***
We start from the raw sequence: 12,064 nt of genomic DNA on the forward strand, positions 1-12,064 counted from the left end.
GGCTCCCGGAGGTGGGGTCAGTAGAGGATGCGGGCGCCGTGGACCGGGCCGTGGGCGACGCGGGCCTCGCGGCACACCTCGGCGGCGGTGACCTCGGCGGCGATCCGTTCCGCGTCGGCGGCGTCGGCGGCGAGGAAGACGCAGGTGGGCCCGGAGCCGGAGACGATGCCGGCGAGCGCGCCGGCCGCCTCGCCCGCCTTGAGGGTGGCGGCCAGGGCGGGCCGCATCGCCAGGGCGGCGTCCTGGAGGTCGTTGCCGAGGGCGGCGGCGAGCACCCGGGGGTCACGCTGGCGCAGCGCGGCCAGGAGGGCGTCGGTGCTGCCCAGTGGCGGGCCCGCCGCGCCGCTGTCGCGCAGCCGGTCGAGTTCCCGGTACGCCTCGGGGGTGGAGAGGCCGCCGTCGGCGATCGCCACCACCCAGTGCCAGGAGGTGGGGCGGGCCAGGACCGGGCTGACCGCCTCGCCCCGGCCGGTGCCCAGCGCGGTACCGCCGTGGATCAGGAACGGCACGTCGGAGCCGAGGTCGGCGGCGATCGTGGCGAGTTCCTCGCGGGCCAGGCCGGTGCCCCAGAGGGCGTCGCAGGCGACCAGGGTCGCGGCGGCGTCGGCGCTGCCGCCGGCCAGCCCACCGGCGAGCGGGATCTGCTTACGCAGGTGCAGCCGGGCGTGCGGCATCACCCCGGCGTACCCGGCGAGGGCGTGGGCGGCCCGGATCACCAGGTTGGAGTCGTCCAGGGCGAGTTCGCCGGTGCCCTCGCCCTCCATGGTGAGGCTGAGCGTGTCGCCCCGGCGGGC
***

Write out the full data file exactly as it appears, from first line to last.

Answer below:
We start from the raw sequence: 12,064 nt of genomic DNA on the forward strand, positions 1-12,064 counted from the left end.
GGCTCCCGGAGGTGGGGTCAGTAGAGGATGCGGGCGCCGTGGACCGGGCCGTGGGCGACGCGGGCCTCGCGGCACACCTCGGCGGCGGTGACCTCGGCGGCGATCCGTTCCGCGTCGGCGGCGTCGGCGGCGAGGAAGACGCAGGTGGGCCCGGAGCCGGAGACGATGCCGGCGAGCGCGCCGGCCGCCTCGCCCGCCTTGAGGGTGGCGGCCAGGGCGGGCCGCATCGCCAGGGCGGCGTCCTGGAGGTCGTTGCCGAGGGCGGCGGCGAGCACCCGGGGGTCACGCTGGCGCAGCGCGGCCAGGAGGGCGTCGGTGCTGCCCAGTGGCGGGCCCGCCGCGCCGCTGTCGCGCAGCCGGTCGAGTTCCCGGTACGCCTCGGGGGTGGAGAGGCCGCCGTCGGCGATCGCCACCACCCAGTGCCAGGAGGTGGGGCGGGCCAGGACCGGGCTGACCGCCTCGCCCCGGCCGGTGCCCAGCGCGGTACCGCCGTGGATCAGGAACGGCACGTCGGAGCCGAGGTCGGCGGCGATCGTGGCGAGTTCCTCGCGGGCCAGGCCGGTGCCCCAGAGGGCGTCGCAGGCGACCAGGGTCGCGGCGGCGTCGGCGCTGCCGCCGGCCAGCCCACCGGCGAGCGGGATCTGCTTACGCAGGTGCAGCCGGGCGTGCGGCATCACCCCGGCGTACCCGGCGAGGGCGTGGGCGGCCCGGATCACCAGGTTGGAGTCGTCCAGGGCGAGTTCGCCGGTGCCCTCGCCCTCCATGGTGAGGCTGAGCGTGTCGCCCCGGCGGGC